The UAE minister said the US-China conflict would make markets 'weaker'




"I would say that the UAE's concern over this hostile conflict is a global concern. We are not alone here," UAE Foreign Minister Anwar Gargash told CNBC.



US futures fell on Monday behind a Fox News report, quoting White House trade adviser Peter Navarro as saying that the Chinese trade deal was "out." Navarro later declined to give a statement.
The UAE has strong trade ties with both countries and has long-standing military ties with the US.

The UAE is not alone in its "hostile conflict" between the US and China, the Gulf Foreign Minister told CNBC on Wednesday.

"Whenever we see a clash between Washington and Beijing, markets really shake," Anwar Gargash told CNBC's Hadley Gamble in Abu Dhabi.

"And I think it's clear that the competition between these two legends continues, to some extent, but it's natural. But, I think it's our interest that the competition is more granular. At the same time, there is a very weak international system.

In the wake of the ongoing tensions between the two largest economies in the world, there has been a debate between the global economy and the fight against coronaviruses. President Donald Trump's administration has blamed China for the spread of coronavirus, which Beijing has forcibly rejected.

In November, the U.S. As its presidential election draws to a close, and anti-China rhetoric is gaining momentum in parts of Washington, labor-intensive negotiations between the two powers are in a trade balance.

US futures fell Monday on the back of a Fox News report, quoting White House trade adviser Peter Navarro that China's trade deal has ended. Navarro later declined to make a statement, saying his words were taken out of context, and that the first step was to make the trade deal intact. The news was causing a market loss.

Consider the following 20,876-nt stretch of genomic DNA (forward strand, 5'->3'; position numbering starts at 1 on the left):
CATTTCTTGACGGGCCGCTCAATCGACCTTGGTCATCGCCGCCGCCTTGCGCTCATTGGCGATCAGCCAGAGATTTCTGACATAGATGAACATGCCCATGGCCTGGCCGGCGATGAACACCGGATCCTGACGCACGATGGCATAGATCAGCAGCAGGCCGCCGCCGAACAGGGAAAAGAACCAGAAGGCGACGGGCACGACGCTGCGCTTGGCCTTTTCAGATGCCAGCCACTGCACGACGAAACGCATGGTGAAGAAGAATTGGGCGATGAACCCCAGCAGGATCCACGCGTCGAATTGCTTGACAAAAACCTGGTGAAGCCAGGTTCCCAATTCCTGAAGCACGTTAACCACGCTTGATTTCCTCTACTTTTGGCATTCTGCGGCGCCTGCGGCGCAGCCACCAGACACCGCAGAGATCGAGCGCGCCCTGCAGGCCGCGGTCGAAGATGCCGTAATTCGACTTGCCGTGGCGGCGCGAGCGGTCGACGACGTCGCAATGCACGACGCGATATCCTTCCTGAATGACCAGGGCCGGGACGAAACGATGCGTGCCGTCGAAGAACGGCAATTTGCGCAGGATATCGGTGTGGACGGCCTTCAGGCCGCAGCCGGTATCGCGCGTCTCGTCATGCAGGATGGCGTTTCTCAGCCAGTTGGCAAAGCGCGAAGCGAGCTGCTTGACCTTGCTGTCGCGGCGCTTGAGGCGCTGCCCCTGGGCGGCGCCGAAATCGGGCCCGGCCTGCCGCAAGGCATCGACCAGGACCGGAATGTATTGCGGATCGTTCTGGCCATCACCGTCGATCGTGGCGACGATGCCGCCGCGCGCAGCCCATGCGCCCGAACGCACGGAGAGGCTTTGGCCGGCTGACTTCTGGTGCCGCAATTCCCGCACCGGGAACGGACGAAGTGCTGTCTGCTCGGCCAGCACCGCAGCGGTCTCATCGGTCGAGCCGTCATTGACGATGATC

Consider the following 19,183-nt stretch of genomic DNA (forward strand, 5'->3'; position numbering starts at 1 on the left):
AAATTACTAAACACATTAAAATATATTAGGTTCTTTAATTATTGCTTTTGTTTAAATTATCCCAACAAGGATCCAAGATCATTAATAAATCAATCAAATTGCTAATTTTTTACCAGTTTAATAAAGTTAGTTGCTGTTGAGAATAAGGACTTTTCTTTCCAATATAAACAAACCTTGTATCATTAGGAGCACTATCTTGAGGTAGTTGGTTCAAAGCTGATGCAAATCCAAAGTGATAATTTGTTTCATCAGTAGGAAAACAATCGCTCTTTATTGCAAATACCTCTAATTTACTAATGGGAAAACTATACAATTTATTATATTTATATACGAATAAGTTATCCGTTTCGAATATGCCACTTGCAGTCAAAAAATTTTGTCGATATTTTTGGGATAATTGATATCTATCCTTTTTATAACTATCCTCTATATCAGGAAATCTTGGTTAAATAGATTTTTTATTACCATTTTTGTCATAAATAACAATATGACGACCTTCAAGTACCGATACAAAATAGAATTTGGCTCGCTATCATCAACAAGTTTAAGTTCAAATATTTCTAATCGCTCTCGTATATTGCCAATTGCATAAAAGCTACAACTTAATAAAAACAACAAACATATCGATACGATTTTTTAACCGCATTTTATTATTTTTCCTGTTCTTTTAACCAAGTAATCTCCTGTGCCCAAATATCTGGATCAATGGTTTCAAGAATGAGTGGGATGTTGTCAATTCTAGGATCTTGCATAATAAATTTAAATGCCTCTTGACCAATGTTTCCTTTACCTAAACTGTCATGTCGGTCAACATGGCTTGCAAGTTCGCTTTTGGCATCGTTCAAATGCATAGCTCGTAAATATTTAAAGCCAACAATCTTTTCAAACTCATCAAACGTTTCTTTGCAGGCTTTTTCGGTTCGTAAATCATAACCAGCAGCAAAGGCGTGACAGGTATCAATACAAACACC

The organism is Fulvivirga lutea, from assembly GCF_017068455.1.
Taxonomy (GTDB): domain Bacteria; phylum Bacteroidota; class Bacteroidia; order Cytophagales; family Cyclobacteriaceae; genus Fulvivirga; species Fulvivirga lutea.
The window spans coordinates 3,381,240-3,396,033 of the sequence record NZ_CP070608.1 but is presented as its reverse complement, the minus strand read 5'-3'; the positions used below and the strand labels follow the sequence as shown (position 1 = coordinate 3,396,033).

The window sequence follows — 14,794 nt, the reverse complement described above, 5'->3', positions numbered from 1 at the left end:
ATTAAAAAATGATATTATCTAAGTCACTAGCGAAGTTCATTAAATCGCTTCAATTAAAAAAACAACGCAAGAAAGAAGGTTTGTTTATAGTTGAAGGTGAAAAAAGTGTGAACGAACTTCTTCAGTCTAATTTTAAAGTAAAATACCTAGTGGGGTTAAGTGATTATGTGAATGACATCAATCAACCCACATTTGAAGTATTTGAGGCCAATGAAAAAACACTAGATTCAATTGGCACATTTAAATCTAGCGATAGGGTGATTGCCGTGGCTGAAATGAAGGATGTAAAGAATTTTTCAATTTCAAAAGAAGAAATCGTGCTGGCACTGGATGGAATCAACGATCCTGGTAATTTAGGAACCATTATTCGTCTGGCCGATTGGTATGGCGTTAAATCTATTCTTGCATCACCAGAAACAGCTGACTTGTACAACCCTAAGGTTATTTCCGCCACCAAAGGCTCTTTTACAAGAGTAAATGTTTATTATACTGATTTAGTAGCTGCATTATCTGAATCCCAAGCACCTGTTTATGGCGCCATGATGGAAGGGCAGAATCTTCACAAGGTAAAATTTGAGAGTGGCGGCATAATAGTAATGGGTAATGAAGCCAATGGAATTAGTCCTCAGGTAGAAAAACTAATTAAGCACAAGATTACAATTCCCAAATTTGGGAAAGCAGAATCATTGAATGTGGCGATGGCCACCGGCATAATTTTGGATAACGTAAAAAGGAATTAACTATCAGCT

"I speak for lack of confidence. Now we have the Chinese Communist Party, where they lied about the origin of the Chinese virus and spread the epidemic to the world," Navarro said in a statement that day. . The deal was not broken, belief.

Later on Monday, Trump said, "China's trade deal is intact. Let's hope they live up to the terms of the agreement!"

The stagnant state of US-China relations is of concern to the United Arab Emirates, which has strong ties with two countries: the long-standing military and diplomatic ties with the US, as well as the growing economic ties with China, who have become global. Top Investor in the Middle East in 2016.

Trade between the US and China has become very important to the global economy due to economic growth in the global supply chain and basic commodity costs.

"I would say that the UAE's concern over this hostile conflict is a global concern. And we're not alone here," Gargash said.

"Almost everyone has huge economic, investment, and trade ties with China. Like most countries in the world, we all believe that America has the largest network of allies in the world, and we think of it as an important ally of the United States. We would like to see a more cooperative relationship between them. ”

But the minister remains silent about the challenges ahead.

"We have to balance and manage, and this is very difficult. I would say right now, maybe we are managing - like many other countries, but more and more, we look at it and see that it is a big, major problem."

Economists will never see the US and China reach the second stage of the trade agreement, and warn that continued tensions and tariff threats could prevent much-needed economic recovery from coronavirus shutdowns.

The first phase of the deal was signed in January, ending a year-long trade war. If relations deteriorate in the coming months, it may even fall, experts warn.

Gargash is well aware of this and its potential impact on the United Arab Emirates, which has strong trade ties with both countries and pegs its currency with the US dollar.

"This is a balancing act with the majority () of the world," he said. "And we hope that there is a certain consistency in this important relationship between Washington and Beijing."

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